The Fun & Fitness Exercise & Aquatic Centers, which have operated in the Washington area for more than two decades, closed their doors quietly yesterday, stranding thousands of customers and a number of employes.

Consumer officials in Prince George's County, where two of the centers are located, and in Northern Virginia, where there are four, said they have been flooded with calls from members who went to swim or work out in club facilities and found them shut.

There was no immediate explanation for the closing, according to Jean Galloway, director of the Arlington office of consumer affairs, and William R. Bailey, acting director of the Prince George's County Consumer Protection Division. They said they had been unable to reach anyone with Beachwood Spas International, a Cleveland firm that had been operating the centers, or with the local club management office, which has headquarters in Fairfax County.

When officials checked to find out if Beachwood had posted the $50,000 bonds that are required as protection for consumers, they found that the company had only partly complied with state laws. Both Maryland and Virginia require that a bond, letter of credit or cash up to $50,000 be posted for each center. But Beachwood filed only one letter of credit in Prince George's County, where it has two centers, and only one letter of credit in Virginia, where it has four centers.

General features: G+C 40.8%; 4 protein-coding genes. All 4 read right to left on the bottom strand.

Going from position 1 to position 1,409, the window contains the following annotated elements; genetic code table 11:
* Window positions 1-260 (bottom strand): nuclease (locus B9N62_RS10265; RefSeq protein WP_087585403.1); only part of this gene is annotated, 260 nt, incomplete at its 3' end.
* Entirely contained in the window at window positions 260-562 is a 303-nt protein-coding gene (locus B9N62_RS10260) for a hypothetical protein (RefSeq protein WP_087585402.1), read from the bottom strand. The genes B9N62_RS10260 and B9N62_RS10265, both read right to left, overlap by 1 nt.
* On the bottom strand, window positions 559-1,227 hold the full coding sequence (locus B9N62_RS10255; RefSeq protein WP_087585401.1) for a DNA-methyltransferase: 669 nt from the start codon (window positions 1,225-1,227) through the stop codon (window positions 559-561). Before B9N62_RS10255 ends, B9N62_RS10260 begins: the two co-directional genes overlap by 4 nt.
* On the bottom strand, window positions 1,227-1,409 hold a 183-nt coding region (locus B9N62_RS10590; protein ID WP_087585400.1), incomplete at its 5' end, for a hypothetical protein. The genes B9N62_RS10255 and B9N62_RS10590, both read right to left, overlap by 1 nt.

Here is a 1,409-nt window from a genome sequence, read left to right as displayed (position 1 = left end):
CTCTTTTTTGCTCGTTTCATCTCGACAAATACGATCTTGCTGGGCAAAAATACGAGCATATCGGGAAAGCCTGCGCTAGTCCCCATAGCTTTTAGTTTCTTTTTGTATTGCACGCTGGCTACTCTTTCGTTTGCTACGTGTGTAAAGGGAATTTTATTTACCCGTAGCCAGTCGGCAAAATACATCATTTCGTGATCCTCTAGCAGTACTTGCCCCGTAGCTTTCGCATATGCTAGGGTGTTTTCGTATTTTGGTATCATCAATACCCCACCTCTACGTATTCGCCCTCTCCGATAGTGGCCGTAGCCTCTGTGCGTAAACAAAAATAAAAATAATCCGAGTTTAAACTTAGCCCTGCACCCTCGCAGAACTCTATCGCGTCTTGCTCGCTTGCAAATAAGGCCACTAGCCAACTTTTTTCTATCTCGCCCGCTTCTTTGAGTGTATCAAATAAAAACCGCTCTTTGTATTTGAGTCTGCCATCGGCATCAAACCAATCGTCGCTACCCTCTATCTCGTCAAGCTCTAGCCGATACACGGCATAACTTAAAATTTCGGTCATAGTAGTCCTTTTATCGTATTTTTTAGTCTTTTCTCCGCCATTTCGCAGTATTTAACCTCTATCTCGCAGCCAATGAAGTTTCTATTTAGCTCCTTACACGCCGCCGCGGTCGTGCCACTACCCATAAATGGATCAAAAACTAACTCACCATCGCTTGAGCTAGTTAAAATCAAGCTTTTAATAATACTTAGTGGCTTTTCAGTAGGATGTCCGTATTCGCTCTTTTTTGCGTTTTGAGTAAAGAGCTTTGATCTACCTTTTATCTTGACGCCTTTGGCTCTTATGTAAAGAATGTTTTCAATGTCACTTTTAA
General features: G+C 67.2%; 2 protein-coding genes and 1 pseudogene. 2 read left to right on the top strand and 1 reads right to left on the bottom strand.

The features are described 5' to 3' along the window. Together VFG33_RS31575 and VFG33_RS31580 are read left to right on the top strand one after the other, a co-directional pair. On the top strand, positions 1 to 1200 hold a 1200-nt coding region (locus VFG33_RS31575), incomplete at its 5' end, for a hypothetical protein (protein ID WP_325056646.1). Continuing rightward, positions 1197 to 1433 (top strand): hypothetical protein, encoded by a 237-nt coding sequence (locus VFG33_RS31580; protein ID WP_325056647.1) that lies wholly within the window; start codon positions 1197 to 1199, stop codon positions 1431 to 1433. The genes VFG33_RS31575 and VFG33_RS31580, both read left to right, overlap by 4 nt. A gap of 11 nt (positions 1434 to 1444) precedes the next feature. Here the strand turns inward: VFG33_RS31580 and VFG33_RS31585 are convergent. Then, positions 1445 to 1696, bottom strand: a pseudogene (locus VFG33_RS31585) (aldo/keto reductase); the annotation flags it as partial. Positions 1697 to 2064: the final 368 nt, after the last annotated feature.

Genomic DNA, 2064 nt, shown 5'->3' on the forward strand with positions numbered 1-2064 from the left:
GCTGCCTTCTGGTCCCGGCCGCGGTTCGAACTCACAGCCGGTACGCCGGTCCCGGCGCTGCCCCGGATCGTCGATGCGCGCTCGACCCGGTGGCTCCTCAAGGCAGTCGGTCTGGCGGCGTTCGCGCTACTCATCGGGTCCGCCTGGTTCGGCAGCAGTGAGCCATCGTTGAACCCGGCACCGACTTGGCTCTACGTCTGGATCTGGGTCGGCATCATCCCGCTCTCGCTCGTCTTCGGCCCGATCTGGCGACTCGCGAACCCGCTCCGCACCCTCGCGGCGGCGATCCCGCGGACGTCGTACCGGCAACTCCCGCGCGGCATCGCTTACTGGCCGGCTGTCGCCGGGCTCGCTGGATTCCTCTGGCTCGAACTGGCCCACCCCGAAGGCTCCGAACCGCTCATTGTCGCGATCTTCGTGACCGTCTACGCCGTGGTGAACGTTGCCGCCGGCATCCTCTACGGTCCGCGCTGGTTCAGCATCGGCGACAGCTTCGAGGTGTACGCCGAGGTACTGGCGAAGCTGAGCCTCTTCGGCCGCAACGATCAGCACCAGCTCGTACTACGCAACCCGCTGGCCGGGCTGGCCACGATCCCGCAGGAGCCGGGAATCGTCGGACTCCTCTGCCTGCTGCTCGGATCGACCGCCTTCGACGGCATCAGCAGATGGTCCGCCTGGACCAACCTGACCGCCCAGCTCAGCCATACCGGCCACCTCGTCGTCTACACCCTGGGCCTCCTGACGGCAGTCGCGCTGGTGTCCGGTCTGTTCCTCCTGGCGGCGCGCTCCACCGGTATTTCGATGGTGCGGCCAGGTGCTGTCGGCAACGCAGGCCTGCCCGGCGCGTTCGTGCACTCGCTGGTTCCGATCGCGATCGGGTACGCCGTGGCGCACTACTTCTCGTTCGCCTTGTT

Galloway said that the company had reached an agreement on Dec. 1 with the Commonwealth of Virginia to post letters of credit or bonds for its other three locations by July 1.

Employes interviewed yesterday at the Arlington center said they had not been paid for the past month. Manager Carson Carroll estimated that the Arlington center, which opened in 1958, had more than 2,000 members and about 45 employes.

It wasn't clear when the clubs stopped selling memberships, but Carroll indicated that there had been sales as recently as last week. New members were charged $795 for the first 30 months, renewable at $92.50 annually, he said.

Bill Sennett, an Arlington insurance claims adjuster, said he paid $850 in January 1980 for his three-year membership, renewable at $50 a year. Sennett, who paid his $50 renewal fee a month ago, went swimming at the Arlington center on Wednesday night and found everything "normal." When he called yesterday with a question, there was no answer. "I called another center and the manager there told me they were closed," Sennett said.

The Fun & Fitness closings are the latest in a series of health spa closings here in recent years. Thousands of consumers have lost more than $1 million in memberships that they bought in clubs that folded, according to consumer officials.

The trend led to the passage of laws in both Maryland and Virginia requiring that fitness clubs post bonds that could be used to reimburse consumers who lost money in the closings.

The Virginia House of Delegates yesterday approved a bill that would require that fees collected before a spa opens be put into an escrow account and impose stricter registration requirements on all spas.

The bill, passed with little comment on the floor, also would revise a law approved last year that requires each spa location to put up a $50,000 bond.